Texas S Corporation Formation

Is an S Corporation right for your new business?

S Corporations, along with all other incorporated entities in Texas, are filed with the Corporations Division of the Texas Secretary of State. This page provides an overview of the steps required to file an S Corporation in Texas.

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Steps to Forming a Texas S Corporation

Once filed, your Corporation has legal existence in the state of Texas. You are filed when your Articles of Incorporation, the document which provides basic information about your S Corporation, are filed with the Division of Corporations of the Secretary of State. You can review sample Texas Articles of Incorporation to assist you with drafting your own. The information required on this document is as follows:

  • The name of your S Corp: Texas requires that all corporation names end with "Incorporated," "Corporation," or an accepted abbreviation. Additionally, your chosen name must be distinguishable from other entities on file, regardless of the entity type or corporate ending. Texas uses a two-word rule to determine whether a name is available—if the first two words (with few exceptions, such as locative terminology in some cases) are the same as the first two words of a name already in use, you will not be allowed to file unless you obtain permission from the entity causing the naming conflict. Even if it seems obvious to you that your business does not provide the same type of service as the business causing the name conflict, this permission is required. For example, if there is currently a Good News Bakery, LLC on file, you would need a letter of permission before you could use Good News Handyman, Inc.—despite the fact that the entity types are different and the services are likely different.
    To avoid a potential rejection caused by an unforeseen naming conflict, have ClickandInc.com perform a preliminary business name search to determine the availability of your name ahead of time.
  • Registered Agent: Texas requires that all companies have an agent responsible for accepting correspondence and service of process. This person must be listed, along with their physical address. You must either submit their written acceptance along with your articles, or you must keep the acceptance somewhere you can produce it if called to do so. Your registered agent can be an incorporated entity instead of an individual; in this case, an officer of the organization must provide the written acceptance.
  • Directors: You must provide the name and address of at least one director; those listed will serve either until successors are elected or until the first annual meeting of the shareholders.
  • Shares: Your corporation must authorize at least one share, which will be either no par value or a specified par value. Multiple classes of stock are allowed.
  • Purpose: The Texas Business Organizations code allows S Corporations to organize under a broad purpose statement: "any and all lawful business."
  • If additional provisions are added to this basic template, they can be added to the Articles of Incorporation here.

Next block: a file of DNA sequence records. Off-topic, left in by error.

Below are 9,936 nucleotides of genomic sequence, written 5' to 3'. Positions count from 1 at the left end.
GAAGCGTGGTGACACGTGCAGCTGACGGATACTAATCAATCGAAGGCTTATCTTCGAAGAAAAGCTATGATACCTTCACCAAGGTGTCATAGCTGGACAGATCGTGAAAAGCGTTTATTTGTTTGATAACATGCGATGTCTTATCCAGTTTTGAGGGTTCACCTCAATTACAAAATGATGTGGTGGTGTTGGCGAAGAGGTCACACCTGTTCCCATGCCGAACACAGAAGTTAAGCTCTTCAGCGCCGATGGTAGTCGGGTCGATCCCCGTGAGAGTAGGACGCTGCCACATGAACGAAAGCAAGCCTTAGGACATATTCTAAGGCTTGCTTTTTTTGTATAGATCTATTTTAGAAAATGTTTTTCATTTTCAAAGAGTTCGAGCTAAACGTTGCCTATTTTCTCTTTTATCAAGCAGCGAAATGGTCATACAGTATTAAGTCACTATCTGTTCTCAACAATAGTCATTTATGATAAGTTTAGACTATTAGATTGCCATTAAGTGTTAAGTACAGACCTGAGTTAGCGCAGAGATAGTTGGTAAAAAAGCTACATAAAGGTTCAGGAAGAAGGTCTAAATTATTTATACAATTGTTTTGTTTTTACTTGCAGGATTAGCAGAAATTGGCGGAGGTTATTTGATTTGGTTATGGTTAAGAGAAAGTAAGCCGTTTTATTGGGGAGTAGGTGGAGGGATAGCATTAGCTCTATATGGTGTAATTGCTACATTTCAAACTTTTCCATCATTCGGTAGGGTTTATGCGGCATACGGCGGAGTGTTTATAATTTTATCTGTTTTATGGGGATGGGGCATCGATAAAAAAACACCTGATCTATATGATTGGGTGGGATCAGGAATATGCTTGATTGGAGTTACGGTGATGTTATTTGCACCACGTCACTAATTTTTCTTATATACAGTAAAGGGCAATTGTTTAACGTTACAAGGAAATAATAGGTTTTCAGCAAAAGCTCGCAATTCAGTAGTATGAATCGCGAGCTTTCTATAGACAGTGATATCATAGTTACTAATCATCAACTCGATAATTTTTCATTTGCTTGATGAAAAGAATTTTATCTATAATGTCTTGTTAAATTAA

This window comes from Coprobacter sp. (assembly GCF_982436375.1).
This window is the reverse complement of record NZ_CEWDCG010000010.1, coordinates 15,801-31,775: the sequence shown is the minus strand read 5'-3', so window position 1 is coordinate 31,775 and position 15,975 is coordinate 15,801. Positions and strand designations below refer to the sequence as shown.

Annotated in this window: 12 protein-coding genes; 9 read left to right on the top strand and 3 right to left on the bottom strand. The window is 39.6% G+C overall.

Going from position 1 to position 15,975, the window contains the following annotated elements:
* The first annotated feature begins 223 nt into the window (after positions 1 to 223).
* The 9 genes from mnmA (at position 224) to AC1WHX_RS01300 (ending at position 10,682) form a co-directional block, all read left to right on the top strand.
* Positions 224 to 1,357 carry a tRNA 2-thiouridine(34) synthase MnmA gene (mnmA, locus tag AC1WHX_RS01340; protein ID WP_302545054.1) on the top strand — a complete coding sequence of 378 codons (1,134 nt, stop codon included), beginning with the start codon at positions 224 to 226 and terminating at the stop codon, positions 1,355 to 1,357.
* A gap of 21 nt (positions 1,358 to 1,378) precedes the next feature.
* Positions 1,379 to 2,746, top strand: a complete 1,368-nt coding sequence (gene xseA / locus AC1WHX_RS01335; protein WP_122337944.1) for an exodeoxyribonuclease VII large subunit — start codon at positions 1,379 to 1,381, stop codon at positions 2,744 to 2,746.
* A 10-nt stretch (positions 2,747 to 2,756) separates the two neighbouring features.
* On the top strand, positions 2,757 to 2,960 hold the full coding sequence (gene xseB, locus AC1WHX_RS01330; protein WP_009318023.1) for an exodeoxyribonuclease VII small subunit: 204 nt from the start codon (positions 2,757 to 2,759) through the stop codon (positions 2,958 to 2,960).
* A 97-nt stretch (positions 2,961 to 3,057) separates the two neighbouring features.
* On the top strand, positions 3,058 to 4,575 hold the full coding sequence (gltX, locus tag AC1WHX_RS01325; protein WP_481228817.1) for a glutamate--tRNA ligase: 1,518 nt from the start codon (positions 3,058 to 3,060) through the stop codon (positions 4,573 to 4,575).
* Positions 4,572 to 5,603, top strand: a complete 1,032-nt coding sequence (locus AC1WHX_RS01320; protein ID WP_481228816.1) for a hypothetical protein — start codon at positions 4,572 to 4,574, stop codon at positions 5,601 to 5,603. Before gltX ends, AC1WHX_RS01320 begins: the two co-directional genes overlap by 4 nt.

• Effectiveness of Filing: The Articles will be filed upon processing by the Division of Corporations, unless a future date (not after 90 days from submission) is specified.
  • Organizer: This is the person who drafted the Articles. They must provide their name, address, and signature—electronic, in the case of filing online, or original, in the case of paper forms.

If any of the above information about your business changes, you will need to file a Certificate of Amendment to reflect those changes (or include those changes in your Biennial Statement). It is very important that your registration remains current.

ClickAndInc can set up your Texas S Corporation for you quickly and affordably.

Further Responsibilities of a Texas S Corporation

After you file your Articles of Incorporation, you will have 75 days to file your S Corp Election Form (form 2553) with the IRS. This form will give you S Corporation status, which allows you to be taxed as such.

Corporations of any type are required to file an Annual Report with the Secretary of State. If you fail to honor these requirements, your privileges of filing future documents or conducting business in the state may be withheld.

More Information about a Texas S Corporation

Your S corporation:

  • Can have up to 100 owners/shareholders, but no more
  • May deduct the cost of benefits provided to employers (such as parking permits, health insurance, and so on)
  • Has a board of directors, which oversees the policies of the corporation
  • Cannot have more than one class of shares
  • Issues limited liability for owners
  • Must be owned by US citizens or resident aliens
  • Is taxed as owners' income, not as a separate entity
  • Allows business losses to be deducted on the owners' individual tax returns
  • Allows business losses to be deducted on the owners' individual tax returns

For S corporations, only the salary paid to the owner-employee is subject to employment tax. The remaining income that is paid as a distribution is not subject to employment tax under IRS rules. Therefore, an owner of an S corporation stands to realize substantial employment tax savings. However, the salary you give yourself must not be artificially low; if the IRS finds your salary unreasonable, they may reclassify some of the distribution funds as salary and require you to pay taxes on it.

Other Types of Businesses in Texas

For information on other types of businesses in Texas, please explore the links below.

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